One of my kids’ favorite books is the Lorax, by Dr. Suess, in which the politically radical Dr. Suess (who actively campaigned against fascism during World War II, well-before the U.S. entered the war) showed his environmentalist chops in a way to make any lover of The Cat in the Hat or Horton Hatches an Egg smile. So I couldn’t help thinking of SAP’s new sustainability initiative in terms of the Lorax, who wages an all-too gentle and losing battle against a heartless polluter with his memorable tag line: I speak for the trees.
A couple of observations on what SAP’s sustainability push means. First, let’s address the cynics’ perspective that sustainability is just a ploy for marketing and revenues, the rewards of a pseudo-virtuous, highly self-serving opportunity. Balderdash: I’ve talked to more than my share of sustainability-minded people across industries, and especially within the software business, and sustainability is a real virtue that is being embraced as a moral imperative, revenues and cost-savings aside. Individuals across our industry are genuinely compelled to contribute to their company’s sustainability efforts by this moral imperative, and SAP is hardly alone in this. Oracle kicked off an internal sustainability initiative last year, and I was told that the number of employees interested in participating was off the charts. Turns out lots of people in our industry want to speak for the trees, and for reasons well beyond perceived self-interest.
Let me also address the green analyst quoted in my local paper, the San Francisco Chronicle, who apparently told the Chron that the SAP is not “a leader among companies trying to shrink their carbon footprints because software is not a heavily polluting industry.” (BTW, considering the reporter said that SAP makes “process management software”, it’s likely the analyst was misquoted as well.) I beg to differ: SAP’s customers, according to SAP, produce 1/6 of the world’s carbon emissions (a dubious distinction that I’ll nonetheless add to my Enterprise Ball post). That means that anything SAP can do to support sustainability, efficiency, and other green concepts could have a profound effect on its customers, and therefore a significant quantity of the world’s emissions. And, as one of the main goals of SAP’s sustainability initiative is to build software solutions that can lower these emissions, and support more efficient and responsible use of other scarce resources like water, enterprise software companies like SAP can indeed become leaders in these efforts.
Finally, let’s talk about the data and analytics gold rush that sustainability will engender. In order to make it possible to fine tune the global economy and help all of us limit our use of scarce resources, and otherwise do business in a more sustainable fashion, we need to have lots of data, and an equivalent data analysis capability to go with it. This means capturing the incredible wealth of data on the factory floor, in the logistics supply chain, and in the distribution and retail networks, and analyzing those data in order to understand the impact of key business decisions on inputs (energy, water, etc.) and outputs (emissions) with respect to profitability. To be sustainable we need to understand at design time how each individual part contributes to the product’s green footprint, and we need to understand that footprint in terms of how the product travels through the logistics chain. And at every business decision point — every out-of-stock, every change in demand signal, every delayed container or constrained part — we’ll want to calculate not just the cost of change in terms of dollars or euros, but the cost of change in terms of sustainability.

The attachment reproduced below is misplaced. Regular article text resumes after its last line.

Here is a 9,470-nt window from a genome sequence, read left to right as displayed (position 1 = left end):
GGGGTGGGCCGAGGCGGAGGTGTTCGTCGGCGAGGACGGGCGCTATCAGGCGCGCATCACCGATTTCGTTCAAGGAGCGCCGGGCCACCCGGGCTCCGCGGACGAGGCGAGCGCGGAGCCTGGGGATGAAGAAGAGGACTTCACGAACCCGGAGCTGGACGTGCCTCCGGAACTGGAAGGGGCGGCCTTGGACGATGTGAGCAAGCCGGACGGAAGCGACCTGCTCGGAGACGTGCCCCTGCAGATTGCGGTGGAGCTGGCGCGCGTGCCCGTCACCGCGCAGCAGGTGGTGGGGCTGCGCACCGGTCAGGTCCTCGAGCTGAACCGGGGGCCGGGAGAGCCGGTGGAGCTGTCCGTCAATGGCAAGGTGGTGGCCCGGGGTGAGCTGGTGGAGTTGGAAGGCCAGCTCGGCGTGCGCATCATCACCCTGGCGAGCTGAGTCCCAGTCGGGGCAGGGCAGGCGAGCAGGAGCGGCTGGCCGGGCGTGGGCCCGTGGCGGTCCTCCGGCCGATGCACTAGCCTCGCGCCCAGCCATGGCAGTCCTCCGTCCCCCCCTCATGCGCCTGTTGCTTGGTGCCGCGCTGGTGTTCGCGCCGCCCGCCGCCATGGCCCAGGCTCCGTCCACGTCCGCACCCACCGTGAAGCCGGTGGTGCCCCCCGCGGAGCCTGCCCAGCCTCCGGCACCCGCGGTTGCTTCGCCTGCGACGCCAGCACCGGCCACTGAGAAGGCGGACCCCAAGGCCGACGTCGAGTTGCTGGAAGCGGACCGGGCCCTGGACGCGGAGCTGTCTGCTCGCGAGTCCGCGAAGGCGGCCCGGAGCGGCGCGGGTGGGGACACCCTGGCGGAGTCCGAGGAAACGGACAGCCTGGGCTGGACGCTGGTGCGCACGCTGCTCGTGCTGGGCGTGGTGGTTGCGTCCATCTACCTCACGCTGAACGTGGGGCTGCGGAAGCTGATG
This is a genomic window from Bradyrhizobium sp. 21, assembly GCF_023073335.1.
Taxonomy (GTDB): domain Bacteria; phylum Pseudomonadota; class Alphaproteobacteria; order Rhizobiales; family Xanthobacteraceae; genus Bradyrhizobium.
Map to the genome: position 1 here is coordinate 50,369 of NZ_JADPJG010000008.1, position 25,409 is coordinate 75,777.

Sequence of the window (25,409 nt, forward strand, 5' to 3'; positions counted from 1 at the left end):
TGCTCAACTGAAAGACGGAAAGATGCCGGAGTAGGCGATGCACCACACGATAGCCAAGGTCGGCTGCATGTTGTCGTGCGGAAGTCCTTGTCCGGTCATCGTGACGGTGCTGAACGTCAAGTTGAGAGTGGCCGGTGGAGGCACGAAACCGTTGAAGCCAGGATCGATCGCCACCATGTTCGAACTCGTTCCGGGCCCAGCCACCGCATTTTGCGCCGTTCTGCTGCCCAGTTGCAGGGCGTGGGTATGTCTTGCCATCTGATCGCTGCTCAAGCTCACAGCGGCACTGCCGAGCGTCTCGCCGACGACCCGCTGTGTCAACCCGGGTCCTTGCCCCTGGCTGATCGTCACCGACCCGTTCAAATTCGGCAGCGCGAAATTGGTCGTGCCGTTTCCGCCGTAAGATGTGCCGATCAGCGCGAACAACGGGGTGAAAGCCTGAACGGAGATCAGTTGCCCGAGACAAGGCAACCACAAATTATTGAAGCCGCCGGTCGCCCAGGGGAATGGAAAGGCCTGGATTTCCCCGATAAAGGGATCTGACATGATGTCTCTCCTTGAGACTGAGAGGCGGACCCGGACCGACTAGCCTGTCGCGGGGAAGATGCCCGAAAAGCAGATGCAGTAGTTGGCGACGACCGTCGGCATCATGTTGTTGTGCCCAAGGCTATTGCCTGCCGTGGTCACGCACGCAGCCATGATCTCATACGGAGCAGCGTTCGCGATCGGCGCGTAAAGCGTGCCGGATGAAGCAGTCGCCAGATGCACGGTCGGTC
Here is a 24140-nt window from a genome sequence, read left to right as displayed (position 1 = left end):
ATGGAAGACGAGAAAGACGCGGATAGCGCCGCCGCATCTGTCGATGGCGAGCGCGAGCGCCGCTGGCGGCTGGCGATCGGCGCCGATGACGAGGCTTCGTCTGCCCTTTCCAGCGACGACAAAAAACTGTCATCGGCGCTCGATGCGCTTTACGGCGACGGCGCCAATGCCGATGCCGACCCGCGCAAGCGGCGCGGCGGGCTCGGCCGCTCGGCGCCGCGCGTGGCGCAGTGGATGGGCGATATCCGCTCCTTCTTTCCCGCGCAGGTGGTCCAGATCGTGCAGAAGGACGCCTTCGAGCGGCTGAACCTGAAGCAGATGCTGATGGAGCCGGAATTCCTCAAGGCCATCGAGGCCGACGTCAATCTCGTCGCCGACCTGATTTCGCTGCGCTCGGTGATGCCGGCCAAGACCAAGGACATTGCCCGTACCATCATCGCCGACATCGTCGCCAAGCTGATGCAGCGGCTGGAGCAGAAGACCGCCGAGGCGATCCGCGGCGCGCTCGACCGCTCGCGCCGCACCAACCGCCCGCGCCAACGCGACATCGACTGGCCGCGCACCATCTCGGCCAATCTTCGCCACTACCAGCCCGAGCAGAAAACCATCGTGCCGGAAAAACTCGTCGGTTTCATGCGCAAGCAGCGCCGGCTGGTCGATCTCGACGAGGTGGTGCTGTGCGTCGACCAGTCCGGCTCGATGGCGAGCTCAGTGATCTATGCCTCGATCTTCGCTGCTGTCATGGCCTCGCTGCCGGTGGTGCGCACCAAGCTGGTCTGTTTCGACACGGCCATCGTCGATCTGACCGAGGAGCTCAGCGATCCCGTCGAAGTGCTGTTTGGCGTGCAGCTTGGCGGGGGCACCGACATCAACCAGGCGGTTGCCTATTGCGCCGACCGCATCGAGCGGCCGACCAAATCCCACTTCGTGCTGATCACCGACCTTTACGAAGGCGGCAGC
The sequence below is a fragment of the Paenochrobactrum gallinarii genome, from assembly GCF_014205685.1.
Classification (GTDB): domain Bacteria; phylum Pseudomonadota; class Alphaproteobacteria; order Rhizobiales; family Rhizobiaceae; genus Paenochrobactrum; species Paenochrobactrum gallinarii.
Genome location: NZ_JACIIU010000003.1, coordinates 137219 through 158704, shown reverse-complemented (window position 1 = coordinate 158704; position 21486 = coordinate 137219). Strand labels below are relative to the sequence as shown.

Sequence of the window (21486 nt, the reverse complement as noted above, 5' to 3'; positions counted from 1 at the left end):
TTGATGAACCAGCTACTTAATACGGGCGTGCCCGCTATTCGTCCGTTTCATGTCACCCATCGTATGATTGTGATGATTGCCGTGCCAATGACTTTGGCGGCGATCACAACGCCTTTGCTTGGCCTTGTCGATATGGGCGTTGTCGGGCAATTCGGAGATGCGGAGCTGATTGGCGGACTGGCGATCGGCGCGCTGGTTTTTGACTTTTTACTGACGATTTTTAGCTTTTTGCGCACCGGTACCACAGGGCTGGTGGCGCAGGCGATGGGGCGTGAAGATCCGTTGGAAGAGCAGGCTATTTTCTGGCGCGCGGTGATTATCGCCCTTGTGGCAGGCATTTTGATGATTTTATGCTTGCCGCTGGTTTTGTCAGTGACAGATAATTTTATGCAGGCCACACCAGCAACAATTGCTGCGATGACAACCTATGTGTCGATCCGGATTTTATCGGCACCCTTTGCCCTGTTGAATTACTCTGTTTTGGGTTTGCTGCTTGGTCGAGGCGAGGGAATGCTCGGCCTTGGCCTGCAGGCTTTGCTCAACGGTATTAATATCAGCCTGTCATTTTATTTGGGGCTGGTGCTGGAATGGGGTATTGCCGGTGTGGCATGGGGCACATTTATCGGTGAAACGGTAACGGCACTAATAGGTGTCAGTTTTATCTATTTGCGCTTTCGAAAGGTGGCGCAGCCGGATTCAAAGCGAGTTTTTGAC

And that’s before we start looking at the data and analytics needed to meet the sea-change in reporting and regulatory oversight that these new sustainability initiatives will create. The result will make analysis for Sarbox compliance look like a third-grade algebra test.
The complexity of this undertaking is why I think of it as a data and analytics gold rush: we can do a lot relatively interesting, initial steps towards sustainability measurement and analysis using the baseline functionality of big enterprise software systems, which is why SAP is well-positioned for leadership, despite mumblings from the green punditrocracy. SAP’s initial Environmental Health and Safety offerings fit into this category of “what can be done quickly with what’s already available.”
But if we are to take software-driven sustainability to its highest possible level, we’re going to need a lot more data than we have today. And much of that will be data far different than the relatively finite relational data sitting in SAP’s and other’s transaction systems. Much of what we’ll be need is time series data about smoke-stack emissions, factor-floor productions, and real-time consumer and business energy consumption, among others, that must be analyzed alongside the core relational data in the ERP stack. That kind of analysis is hard, very hard, and knowing what to analyze and what to throw out turns about to be more tricky than we would like to believe. And providing business users and consumers with the right analysis for their specific needs — and not just the right data, or some broad template full of dozens of reports — will be the trickiest problem of all.
Turns out speaking for the trees is the easy part, and not always that effective, as the poor Lorax found out. Hopefully, initiatives like SAP’s will be part of a movement that galvanizes the entire software industry — and their customers — to start working on the actual solutions to the problem. And that will mean looking at the data flow, and turning it into an information flow, and then turning that into actions that will start to mitigate the damage to the planet. Before it’s too late, assuming it isn’t already.